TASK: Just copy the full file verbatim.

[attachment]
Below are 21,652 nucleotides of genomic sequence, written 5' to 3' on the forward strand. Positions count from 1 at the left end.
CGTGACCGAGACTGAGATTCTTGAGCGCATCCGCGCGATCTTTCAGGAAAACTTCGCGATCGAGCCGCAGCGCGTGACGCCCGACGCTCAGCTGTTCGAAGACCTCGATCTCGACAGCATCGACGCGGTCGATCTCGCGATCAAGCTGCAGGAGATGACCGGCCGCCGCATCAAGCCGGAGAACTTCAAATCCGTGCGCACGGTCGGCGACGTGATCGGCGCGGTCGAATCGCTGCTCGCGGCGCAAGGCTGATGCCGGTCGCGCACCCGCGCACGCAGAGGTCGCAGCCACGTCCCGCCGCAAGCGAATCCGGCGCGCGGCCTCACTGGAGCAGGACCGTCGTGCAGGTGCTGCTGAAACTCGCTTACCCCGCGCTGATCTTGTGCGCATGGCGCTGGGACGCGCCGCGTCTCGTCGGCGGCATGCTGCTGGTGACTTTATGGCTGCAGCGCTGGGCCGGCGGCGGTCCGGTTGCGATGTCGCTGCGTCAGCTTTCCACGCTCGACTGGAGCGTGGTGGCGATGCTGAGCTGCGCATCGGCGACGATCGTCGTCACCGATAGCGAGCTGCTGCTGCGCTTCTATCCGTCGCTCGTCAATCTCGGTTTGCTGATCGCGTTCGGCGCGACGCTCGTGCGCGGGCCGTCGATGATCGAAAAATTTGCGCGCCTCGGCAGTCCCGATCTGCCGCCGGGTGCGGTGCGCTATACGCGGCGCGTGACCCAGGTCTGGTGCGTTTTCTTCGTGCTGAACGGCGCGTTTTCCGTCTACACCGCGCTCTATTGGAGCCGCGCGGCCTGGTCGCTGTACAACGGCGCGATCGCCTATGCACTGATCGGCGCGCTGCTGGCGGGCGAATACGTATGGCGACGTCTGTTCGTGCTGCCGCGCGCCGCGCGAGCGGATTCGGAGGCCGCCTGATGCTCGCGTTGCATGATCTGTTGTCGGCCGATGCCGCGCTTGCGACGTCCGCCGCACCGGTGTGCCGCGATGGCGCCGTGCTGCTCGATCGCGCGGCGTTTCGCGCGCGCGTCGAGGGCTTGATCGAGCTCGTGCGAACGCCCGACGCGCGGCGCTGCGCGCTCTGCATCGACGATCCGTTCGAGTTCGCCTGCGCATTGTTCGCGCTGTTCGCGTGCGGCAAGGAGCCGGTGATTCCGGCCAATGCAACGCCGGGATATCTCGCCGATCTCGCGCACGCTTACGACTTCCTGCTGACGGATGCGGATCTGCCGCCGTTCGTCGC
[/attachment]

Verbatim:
Below are 21,652 nucleotides of genomic sequence, written 5' to 3' on the forward strand. Positions count from 1 at the left end.
CGTGACCGAGACTGAGATTCTTGAGCGCATCCGCGCGATCTTTCAGGAAAACTTCGCGATCGAGCCGCAGCGCGTGACGCCCGACGCTCAGCTGTTCGAAGACCTCGATCTCGACAGCATCGACGCGGTCGATCTCGCGATCAAGCTGCAGGAGATGACCGGCCGCCGCATCAAGCCGGAGAACTTCAAATCCGTGCGCACGGTCGGCGACGTGATCGGCGCGGTCGAATCGCTGCTCGCGGCGCAAGGCTGATGCCGGTCGCGCACCCGCGCACGCAGAGGTCGCAGCCACGTCCCGCCGCAAGCGAATCCGGCGCGCGGCCTCACTGGAGCAGGACCGTCGTGCAGGTGCTGCTGAAACTCGCTTACCCCGCGCTGATCTTGTGCGCATGGCGCTGGGACGCGCCGCGTCTCGTCGGCGGCATGCTGCTGGTGACTTTATGGCTGCAGCGCTGGGCCGGCGGCGGTCCGGTTGCGATGTCGCTGCGTCAGCTTTCCACGCTCGACTGGAGCGTGGTGGCGATGCTGAGCTGCGCATCGGCGACGATCGTCGTCACCGATAGCGAGCTGCTGCTGCGCTTCTATCCGTCGCTCGTCAATCTCGGTTTGCTGATCGCGTTCGGCGCGACGCTCGTGCGCGGGCCGTCGATGATCGAAAAATTTGCGCGCCTCGGCAGTCCCGATCTGCCGCCGGGTGCGGTGCGCTATACGCGGCGCGTGACCCAGGTCTGGTGCGTTTTCTTCGTGCTGAACGGCGCGTTTTCCGTCTACACCGCGCTCTATTGGAGCCGCGCGGCCTGGTCGCTGTACAACGGCGCGATCGCCTATGCACTGATCGGCGCGCTGCTGGCGGGCGAATACGTATGGCGACGTCTGTTCGTGCTGCCGCGCGCCGCGCGAGCGGATTCGGAGGCCGCCTGATGCTCGCGTTGCATGATCTGTTGTCGGCCGATGCCGCGCTTGCGACGTCCGCCGCACCGGTGTGCCGCGATGGCGCCGTGCTGCTCGATCGCGCGGCGTTTCGCGCGCGCGTCGAGGGCTTGATCGAGCTCGTGCGAACGCCCGACGCGCGGCGCTGCGCGCTCTGCATCGACGATCCGTTCGAGTTCGCCTGCGCATTGTTCGCGCTGTTCGCGTGCGGCAAGGAGCCGGTGATTCCGGCCAATGCAACGCCGGGATATCTCGCCGATCTCGCGCACGCTTACGACTTCCTGCTGACGGATGCGGATCTGCCGCCGTTCGTCGC